I think the ‘trickery’ of Jacob was not so much a matter of deception, but a matter of having those rights transferred in a right way to someone who actually desired and honored them. I think when God sees a better person for the job, and the ones that had it don’t really care about it, caring more about earthly and fleshy desires, God finds a way to make sure those to whom it should belong, get it… so that His Will is done. God uses those of his who are with Him. John 15:5 "I am the vine, you are the branches; he who abides in Me and I in him, he bears much fruit, for apart from Me you can do nothing. 6"If anyone does not abide in Me, he is thrown away as a branch and dries up; and they gather them, and cast them into the fire and they are burned. 7"If you abide in Me, and My words abide in you, ask whatever you wish, and it will be done for you.…

If you look back in church history, you can find examples of this.   Jesus kind of eluded to this in  Luke 19:39  Some of the Pharisees in the crowd said to Him, "Teacher, rebuke Your disciples." 40But Jesus answered, "I tell you, if these become silent, the stones will cry out!"   Meaning, God will get the job done one way or the other... People can't put God in a box.   We like to, and we think we can manipulate God but we can't.   I'm sure Esau felt assured in his placement..that it couldn't be lost.  He felt proud in it, and used it to his own benefit to his wants and desires (bowl of soup when hungry).  

I really do not know if that is the right interpretation… it was just my interpretation. I also have difficulty in thinking God would honor deception.


#9

One word: hesed


#10

I have been taking a course called “The Bible Timeline:The Story of Salvation”. Right now we are studying in depth the Patriarchs. They were not very nice people. I have come to the conclusion that God works with us where we are. Abraham was deceptive. Jacob was deceptive. They were people just like the rest of us. Why are any one of us blessed? I don’t have an answer. We can speculate but for now, I don’t think we are really ever going to understand fully God’s reasoning. It could have been simply that Jacob was a great deal smarter than Esau.

But then again, God often confounds us by blessing the most unlikely of people.


#11

Jacob obeyed his mother.

The eldest male child held the birthright. The one with the birthright had the right to sell it, trade it or even give it away. He was free to do with it as he pleased. The birthright entitled him to a double portion of the inheritance but also made him responsible for caring for the family after the death of his father.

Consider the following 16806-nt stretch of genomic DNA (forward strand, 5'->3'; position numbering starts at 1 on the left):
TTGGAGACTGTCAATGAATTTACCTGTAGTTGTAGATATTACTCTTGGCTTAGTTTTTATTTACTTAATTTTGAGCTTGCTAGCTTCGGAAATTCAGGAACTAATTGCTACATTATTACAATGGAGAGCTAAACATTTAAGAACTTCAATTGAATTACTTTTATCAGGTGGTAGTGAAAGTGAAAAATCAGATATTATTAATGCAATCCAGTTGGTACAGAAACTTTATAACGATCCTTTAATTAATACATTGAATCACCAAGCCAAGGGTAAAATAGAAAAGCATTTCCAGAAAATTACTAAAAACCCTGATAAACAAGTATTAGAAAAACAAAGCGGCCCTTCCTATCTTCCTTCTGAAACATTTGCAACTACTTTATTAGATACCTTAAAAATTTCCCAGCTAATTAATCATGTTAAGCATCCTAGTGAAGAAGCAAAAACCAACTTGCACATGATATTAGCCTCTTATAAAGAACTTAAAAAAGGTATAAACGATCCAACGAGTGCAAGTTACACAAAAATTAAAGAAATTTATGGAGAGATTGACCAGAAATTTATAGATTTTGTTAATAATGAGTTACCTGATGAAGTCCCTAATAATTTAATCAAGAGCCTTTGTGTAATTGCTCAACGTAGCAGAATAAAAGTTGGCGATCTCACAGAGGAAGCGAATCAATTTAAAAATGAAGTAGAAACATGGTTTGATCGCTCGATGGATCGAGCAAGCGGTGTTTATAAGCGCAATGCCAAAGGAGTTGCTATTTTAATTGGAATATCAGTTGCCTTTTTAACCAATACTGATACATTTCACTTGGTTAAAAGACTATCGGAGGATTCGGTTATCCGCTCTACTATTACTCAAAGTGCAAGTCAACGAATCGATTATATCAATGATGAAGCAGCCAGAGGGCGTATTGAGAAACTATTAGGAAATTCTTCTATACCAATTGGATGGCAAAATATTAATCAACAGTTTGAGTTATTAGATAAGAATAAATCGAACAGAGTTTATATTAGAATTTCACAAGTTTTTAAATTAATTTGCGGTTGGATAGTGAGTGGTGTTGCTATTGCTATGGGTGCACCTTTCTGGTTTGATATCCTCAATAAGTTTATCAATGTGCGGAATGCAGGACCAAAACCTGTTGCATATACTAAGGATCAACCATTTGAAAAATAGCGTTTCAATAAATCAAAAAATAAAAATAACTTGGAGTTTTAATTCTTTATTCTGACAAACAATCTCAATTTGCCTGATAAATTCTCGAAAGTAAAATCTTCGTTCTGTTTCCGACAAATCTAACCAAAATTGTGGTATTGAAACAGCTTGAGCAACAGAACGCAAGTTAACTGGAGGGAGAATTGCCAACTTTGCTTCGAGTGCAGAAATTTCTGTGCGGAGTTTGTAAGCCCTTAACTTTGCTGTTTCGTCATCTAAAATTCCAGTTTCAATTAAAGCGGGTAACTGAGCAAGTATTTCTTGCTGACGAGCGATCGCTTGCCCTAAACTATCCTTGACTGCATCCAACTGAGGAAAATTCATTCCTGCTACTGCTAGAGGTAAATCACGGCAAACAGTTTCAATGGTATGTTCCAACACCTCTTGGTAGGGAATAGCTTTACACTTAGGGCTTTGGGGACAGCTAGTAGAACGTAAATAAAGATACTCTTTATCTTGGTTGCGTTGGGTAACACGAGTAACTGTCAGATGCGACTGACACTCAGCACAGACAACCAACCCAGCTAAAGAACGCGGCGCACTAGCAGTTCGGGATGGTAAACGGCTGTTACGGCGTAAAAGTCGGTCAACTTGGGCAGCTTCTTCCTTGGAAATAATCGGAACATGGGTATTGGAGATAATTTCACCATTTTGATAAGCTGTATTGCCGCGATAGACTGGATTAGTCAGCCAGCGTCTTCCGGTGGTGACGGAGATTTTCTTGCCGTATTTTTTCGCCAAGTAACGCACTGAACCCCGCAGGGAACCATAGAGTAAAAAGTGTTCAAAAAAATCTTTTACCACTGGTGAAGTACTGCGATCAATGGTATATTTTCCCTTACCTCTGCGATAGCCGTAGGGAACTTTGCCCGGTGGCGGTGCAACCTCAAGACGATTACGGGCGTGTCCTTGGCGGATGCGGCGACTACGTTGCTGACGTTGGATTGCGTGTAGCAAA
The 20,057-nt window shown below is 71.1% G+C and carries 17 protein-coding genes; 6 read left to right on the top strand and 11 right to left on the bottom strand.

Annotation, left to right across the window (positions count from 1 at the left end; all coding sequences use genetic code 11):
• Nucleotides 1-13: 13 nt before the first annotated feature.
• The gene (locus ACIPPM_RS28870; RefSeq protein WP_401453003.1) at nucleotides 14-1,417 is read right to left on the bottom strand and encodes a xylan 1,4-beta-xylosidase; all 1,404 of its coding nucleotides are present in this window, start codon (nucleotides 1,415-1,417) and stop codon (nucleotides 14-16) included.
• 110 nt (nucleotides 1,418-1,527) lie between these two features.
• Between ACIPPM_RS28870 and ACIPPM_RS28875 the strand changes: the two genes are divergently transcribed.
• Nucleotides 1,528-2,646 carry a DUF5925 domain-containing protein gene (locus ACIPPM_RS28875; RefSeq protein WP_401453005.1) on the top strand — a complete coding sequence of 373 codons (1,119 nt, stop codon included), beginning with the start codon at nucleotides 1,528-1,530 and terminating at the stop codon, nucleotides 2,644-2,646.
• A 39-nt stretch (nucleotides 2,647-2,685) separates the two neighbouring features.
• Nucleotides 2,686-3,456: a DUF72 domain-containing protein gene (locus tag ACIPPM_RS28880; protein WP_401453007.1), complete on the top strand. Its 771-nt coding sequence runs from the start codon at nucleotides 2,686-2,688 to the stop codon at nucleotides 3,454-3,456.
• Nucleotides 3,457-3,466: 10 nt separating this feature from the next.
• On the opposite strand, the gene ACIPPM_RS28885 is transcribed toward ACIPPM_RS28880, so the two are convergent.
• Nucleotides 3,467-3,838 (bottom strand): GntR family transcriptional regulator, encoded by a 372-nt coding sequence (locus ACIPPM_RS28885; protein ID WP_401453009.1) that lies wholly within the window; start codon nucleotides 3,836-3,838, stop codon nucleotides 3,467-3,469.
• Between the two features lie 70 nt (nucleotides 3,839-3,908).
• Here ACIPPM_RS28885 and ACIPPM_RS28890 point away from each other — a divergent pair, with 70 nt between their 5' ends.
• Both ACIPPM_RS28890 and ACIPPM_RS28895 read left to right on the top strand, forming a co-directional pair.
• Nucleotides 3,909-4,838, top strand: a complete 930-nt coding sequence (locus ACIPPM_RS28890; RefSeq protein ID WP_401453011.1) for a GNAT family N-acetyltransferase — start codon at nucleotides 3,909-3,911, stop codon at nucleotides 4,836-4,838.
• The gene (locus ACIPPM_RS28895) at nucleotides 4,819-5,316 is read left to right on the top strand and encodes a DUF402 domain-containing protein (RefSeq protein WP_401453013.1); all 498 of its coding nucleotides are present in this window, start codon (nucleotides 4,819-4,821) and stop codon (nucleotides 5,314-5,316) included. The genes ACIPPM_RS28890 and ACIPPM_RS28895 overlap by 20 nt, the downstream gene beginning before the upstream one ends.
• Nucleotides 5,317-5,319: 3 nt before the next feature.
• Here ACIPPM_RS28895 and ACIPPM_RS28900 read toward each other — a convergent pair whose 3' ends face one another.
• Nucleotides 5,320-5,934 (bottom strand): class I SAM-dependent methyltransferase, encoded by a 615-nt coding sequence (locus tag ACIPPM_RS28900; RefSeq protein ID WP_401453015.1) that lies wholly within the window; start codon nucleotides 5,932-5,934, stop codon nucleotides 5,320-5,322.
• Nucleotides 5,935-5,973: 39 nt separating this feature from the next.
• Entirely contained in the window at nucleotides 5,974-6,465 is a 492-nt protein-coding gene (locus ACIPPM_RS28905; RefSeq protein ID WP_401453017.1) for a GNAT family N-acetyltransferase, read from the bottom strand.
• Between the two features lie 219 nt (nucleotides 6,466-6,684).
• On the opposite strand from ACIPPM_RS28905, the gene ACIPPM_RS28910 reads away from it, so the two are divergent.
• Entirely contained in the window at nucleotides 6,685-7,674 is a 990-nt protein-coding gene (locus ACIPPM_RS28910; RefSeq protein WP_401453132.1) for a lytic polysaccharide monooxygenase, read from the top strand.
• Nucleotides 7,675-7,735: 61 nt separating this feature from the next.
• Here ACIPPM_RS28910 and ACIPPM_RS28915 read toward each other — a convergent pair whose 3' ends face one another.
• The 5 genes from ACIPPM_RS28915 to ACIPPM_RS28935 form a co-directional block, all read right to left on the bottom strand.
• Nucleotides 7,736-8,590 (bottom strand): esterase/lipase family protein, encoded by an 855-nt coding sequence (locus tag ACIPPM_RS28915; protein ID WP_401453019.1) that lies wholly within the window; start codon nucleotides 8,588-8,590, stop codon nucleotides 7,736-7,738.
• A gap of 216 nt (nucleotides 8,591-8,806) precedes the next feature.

Esau was a “man of the field”, always running around hunting and never at home. Esau was too irresponsible. Rebeka did not want Esau as the head of the family. Jacob was a peace loving man who “Dwelt in tents”. This was the man Rebeka wanted caring for her in her old age.

Jacob did exactly as his mother told him. He even protested when his mother told him to impersonate his brother. In the end he was an obedient son and secured the blessing.

Rebeka and Jacob are types or forshadows of Mary and Jesus.

***Now therefore, my son, obey my word as I command you. **(Genesis 27:8)

His mother said to the servants, “Do whatever he tells you.” (John 2:5)*

The Early Desert Fathers wrote extensively about these topics and saw the connection between the Jacob’s obedience to his mother and the obedience of Christians to Mary. In both cases the woman secures the blessing for her child.

-Tim-


#12

First, because of God’s promise to Abraham and Isaac. The one who said Hesed (meaning covenant mercy and loving kindness) was correct, but did not explain. Second, God knew Jacob and so gave his Laban a man ten-times as deceitful and under Laban Jacob learned his lesson and after wrestling with God became Israel. Jacob’s story gives us all hope (as others have said). Two wives was not a blessing but a curse resulting in much conflict in Jacob’s short life (compared to his father or grandfather). Jacob like Adam and Eve tried to cut short the time until he/they could receive the promised blessing.

Grace and peace,
Bruce


#13